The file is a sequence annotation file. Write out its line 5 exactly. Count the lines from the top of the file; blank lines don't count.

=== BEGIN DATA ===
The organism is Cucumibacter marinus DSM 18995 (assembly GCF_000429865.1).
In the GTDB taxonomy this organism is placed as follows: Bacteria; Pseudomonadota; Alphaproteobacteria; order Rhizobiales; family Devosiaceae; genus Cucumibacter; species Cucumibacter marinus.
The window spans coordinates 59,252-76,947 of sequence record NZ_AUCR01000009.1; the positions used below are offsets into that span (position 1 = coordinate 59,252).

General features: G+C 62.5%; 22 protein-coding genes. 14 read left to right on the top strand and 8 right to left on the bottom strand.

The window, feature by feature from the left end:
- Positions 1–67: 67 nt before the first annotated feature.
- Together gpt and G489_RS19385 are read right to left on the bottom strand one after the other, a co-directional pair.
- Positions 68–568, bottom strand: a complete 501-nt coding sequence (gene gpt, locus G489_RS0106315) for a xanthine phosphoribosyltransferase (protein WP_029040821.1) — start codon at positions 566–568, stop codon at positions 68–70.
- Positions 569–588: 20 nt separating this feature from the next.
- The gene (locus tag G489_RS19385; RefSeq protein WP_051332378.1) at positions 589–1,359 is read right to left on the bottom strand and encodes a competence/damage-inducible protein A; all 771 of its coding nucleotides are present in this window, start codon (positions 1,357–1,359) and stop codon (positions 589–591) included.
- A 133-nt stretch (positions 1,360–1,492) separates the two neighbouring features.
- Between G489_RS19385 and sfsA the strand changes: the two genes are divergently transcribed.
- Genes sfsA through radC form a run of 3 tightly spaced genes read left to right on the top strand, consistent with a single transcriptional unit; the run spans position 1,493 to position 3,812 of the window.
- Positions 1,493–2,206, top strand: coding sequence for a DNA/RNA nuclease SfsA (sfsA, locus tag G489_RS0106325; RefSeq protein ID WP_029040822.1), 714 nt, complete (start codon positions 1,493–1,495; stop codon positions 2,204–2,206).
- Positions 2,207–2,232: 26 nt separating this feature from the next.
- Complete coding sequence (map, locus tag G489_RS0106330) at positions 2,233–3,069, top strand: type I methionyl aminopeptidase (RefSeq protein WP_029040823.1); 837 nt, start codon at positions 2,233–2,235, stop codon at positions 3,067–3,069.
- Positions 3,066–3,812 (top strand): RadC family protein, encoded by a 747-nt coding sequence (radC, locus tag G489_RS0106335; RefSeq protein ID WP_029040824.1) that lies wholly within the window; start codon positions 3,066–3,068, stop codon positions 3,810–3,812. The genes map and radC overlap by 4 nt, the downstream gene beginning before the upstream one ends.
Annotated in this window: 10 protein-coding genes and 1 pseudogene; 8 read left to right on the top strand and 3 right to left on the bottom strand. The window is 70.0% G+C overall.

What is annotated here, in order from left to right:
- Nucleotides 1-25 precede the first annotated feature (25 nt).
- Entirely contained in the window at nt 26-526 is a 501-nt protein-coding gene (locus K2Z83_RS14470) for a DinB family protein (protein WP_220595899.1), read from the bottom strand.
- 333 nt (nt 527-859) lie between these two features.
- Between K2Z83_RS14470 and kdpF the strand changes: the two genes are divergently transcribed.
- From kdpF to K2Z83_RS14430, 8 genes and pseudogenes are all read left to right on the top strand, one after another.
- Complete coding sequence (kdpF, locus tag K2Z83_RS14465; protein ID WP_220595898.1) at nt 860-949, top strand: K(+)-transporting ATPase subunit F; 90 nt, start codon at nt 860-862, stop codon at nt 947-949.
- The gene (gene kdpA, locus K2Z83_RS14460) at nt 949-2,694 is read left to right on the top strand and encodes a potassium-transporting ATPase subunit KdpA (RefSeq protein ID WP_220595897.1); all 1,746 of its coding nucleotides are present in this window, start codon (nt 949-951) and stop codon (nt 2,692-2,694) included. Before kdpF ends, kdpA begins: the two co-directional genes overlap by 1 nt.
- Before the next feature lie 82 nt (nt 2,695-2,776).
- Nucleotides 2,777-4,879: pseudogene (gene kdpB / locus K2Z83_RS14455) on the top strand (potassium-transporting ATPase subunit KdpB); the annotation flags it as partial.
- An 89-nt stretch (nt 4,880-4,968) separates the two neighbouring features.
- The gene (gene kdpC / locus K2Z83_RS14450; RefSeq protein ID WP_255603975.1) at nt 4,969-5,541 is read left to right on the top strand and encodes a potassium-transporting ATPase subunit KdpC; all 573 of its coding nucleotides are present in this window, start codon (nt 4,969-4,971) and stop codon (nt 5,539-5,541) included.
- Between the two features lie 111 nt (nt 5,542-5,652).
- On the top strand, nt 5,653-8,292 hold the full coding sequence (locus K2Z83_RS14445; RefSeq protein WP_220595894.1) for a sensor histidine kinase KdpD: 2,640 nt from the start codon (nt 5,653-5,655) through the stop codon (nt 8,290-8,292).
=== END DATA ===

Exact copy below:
The window, feature by feature from the left end: